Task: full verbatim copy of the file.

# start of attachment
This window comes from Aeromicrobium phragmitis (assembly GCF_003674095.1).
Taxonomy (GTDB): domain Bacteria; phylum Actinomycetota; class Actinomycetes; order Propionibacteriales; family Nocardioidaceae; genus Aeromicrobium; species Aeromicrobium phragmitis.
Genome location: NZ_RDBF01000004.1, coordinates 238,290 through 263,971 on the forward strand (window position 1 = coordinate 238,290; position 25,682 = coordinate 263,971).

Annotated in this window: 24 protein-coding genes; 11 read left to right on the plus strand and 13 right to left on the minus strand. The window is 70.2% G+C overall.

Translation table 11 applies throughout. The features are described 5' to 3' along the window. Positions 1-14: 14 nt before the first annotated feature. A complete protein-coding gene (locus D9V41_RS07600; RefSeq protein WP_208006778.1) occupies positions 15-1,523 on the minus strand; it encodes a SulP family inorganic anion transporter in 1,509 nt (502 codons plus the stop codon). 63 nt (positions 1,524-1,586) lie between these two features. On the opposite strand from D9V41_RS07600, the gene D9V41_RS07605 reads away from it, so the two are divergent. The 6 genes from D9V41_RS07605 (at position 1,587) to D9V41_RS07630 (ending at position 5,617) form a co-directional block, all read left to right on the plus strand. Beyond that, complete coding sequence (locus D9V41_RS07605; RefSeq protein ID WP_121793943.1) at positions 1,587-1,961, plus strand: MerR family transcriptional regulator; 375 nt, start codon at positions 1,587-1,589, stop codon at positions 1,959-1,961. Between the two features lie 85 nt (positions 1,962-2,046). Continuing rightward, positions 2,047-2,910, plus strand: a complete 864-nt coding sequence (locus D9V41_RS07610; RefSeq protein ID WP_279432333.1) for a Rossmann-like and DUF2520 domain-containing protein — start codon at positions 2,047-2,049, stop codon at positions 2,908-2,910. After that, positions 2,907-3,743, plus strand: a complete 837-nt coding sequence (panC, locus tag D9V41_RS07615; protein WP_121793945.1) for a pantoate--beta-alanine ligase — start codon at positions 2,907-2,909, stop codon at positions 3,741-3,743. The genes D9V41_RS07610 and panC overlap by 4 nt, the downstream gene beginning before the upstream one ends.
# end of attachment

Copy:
This window comes from Aeromicrobium phragmitis (assembly GCF_003674095.1).
Taxonomy (GTDB): domain Bacteria; phylum Actinomycetota; class Actinomycetes; order Propionibacteriales; family Nocardioidaceae; genus Aeromicrobium; species Aeromicrobium phragmitis.
Genome location: NZ_RDBF01000004.1, coordinates 238,290 through 263,971 on the forward strand (window position 1 = coordinate 238,290; position 25,682 = coordinate 263,971).

Annotated in this window: 24 protein-coding genes; 11 read left to right on the plus strand and 13 right to left on the minus strand. The window is 70.2% G+C overall.

Translation table 11 applies throughout. The features are described 5' to 3' along the window. Positions 1-14: 14 nt before the first annotated feature. A complete protein-coding gene (locus D9V41_RS07600; RefSeq protein WP_208006778.1) occupies positions 15-1,523 on the minus strand; it encodes a SulP family inorganic anion transporter in 1,509 nt (502 codons plus the stop codon). 63 nt (positions 1,524-1,586) lie between these two features. On the opposite strand from D9V41_RS07600, the gene D9V41_RS07605 reads away from it, so the two are divergent. The 6 genes from D9V41_RS07605 (at position 1,587) to D9V41_RS07630 (ending at position 5,617) form a co-directional block, all read left to right on the plus strand. Beyond that, complete coding sequence (locus D9V41_RS07605; RefSeq protein ID WP_121793943.1) at positions 1,587-1,961, plus strand: MerR family transcriptional regulator; 375 nt, start codon at positions 1,587-1,589, stop codon at positions 1,959-1,961. Between the two features lie 85 nt (positions 1,962-2,046). Continuing rightward, positions 2,047-2,910, plus strand: a complete 864-nt coding sequence (locus D9V41_RS07610; RefSeq protein ID WP_279432333.1) for a Rossmann-like and DUF2520 domain-containing protein — start codon at positions 2,047-2,049, stop codon at positions 2,908-2,910. After that, positions 2,907-3,743, plus strand: a complete 837-nt coding sequence (panC, locus tag D9V41_RS07615; protein WP_121793945.1) for a pantoate--beta-alanine ligase — start codon at positions 2,907-2,909, stop codon at positions 3,741-3,743. The genes D9V41_RS07610 and panC overlap by 4 nt, the downstream gene beginning before the upstream one ends.